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Top fish pets tank mates recommendations? Keeping fishes in a tank may seem easy, but there’s more to it than meets the eye. First of all, what makes a fish “low maintenance?” Well, they should easily adapt to different water temperatures, be easy to feed, can get along with other types of fish, don’t need a constant watch, and don’t need to adjust to a bigger tank as it grows. If you’re too busy (or lazy) to do a lot of fish work, you can choose from the list below of low maintenance fishes.

A dirty aquarium can threaten the health of fish and other inhabitants. Cleaning the aquarium is not limited to changing the water; cleaning the decorations and walls of the aquarium is also necessary. To do this as correctly as possible, read this article before cleaning. Before cleaning the aquarium, browse the specific literature, or consult a pet store about how often you need to change the water in a freshwater aquarium. Aquarists’ opinions on this matter differ, so we advise you to find several points of view and choose the most suitable for you.

What Are the Different Kinds of Fish Tanks? When it comes to fish tanks, there are many different types to choose from. You are likely familiar with the two main divisions – freshwater and saltwater. What you may not realize, however, is that even these categories can be further divided. Coldwater freshwater fish are also popular with fish hobbyists. The ubiquitous goldfish is a good example of a coldwater freshwater fish. Tropical marine tanks and reef tanks are also very popular – think of fish like the clownfish and brightly colored tangs. Not all marine fish are tropical, however — a popular coldwater marine fish is the Blenny. Marine fish tanks are challenging to maintain, namely because the water chemistry is hard to manage (and we’re not just limited to the salt levels here). Marine fish are usually more sensitive to changes in their environment because out in the open water they aren’t usually subjected to big changes. Find even more information on fish pets advices.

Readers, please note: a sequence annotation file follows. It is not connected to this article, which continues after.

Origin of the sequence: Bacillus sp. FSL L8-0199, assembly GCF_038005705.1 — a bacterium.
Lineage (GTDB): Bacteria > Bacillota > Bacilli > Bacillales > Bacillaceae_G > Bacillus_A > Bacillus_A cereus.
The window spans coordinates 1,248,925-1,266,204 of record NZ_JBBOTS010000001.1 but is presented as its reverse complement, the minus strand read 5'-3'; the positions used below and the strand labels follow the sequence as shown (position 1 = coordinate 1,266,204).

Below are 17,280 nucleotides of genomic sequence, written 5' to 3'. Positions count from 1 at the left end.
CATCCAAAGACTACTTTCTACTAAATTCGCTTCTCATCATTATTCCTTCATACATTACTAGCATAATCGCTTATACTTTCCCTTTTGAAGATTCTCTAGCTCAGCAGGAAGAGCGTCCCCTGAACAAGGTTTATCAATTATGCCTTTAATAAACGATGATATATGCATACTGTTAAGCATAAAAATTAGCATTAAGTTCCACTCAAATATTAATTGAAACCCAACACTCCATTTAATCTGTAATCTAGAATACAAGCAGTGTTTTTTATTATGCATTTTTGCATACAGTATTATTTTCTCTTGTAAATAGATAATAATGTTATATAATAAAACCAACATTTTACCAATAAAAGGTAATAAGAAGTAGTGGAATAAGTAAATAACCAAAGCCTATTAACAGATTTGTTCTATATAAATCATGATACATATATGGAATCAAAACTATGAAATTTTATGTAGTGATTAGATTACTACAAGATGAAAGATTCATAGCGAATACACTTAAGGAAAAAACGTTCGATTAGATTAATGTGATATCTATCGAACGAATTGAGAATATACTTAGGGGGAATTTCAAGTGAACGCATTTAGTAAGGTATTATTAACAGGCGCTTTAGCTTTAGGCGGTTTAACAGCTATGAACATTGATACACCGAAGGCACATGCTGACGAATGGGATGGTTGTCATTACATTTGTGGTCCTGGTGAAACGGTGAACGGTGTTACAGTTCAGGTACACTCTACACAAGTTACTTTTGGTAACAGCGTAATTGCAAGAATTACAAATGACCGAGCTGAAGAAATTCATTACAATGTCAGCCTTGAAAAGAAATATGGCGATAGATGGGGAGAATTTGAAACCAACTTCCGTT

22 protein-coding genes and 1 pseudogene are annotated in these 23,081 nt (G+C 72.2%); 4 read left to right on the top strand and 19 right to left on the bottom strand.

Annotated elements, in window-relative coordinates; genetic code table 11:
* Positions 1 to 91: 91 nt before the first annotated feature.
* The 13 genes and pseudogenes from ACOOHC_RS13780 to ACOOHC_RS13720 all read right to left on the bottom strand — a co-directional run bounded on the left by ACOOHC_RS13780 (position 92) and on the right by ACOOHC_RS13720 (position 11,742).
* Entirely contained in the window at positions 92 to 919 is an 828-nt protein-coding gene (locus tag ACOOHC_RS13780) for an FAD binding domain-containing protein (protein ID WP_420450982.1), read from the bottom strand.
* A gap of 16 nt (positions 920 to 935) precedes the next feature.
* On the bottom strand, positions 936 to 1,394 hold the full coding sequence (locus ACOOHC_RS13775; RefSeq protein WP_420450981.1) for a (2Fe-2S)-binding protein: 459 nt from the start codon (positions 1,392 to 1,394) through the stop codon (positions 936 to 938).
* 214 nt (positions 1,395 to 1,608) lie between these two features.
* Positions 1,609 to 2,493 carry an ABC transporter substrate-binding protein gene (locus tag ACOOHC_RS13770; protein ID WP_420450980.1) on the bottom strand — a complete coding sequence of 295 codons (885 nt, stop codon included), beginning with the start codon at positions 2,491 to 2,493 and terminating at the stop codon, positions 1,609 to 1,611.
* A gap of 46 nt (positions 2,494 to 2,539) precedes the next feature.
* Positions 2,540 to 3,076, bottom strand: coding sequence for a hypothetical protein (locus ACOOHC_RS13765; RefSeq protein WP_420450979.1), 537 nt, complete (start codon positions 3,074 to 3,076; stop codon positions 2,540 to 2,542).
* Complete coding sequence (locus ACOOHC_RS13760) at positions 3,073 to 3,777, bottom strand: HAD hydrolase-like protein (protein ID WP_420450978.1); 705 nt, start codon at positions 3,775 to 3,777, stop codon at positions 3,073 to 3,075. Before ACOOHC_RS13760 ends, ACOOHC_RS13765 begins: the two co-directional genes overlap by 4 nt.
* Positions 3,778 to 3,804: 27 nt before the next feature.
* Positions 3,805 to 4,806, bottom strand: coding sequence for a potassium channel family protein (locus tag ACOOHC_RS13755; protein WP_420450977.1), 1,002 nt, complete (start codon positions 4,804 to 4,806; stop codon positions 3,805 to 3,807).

Reef aquarium bulbs should be replaced every 6 to 12 months. That means if you have 2 MH bulbs, you can replace one in January, the other in March, and switch every 3 months. This will let you get 6 months out of each bulb and keep your light spectrum more consistent. If you have a 6 bulb T5 fixture, you can replace 1 bulb every month, allowing you to keep your light intensity consistent yet replacing each bulb every 6 months with minimal stress on the coral. For optimal success in the reef aquarium hobby, you should create and stick to a regular reef aquarium maintenance schedule, or reef aquarium maintenance checklist. In order to help you achieve success in this hobby, I have created one for you that you may print and hang near your aquarium as a reminder of when you need to perform your aquarium maintenance. Just right-click the image below and click save. You can then print it from your computer.

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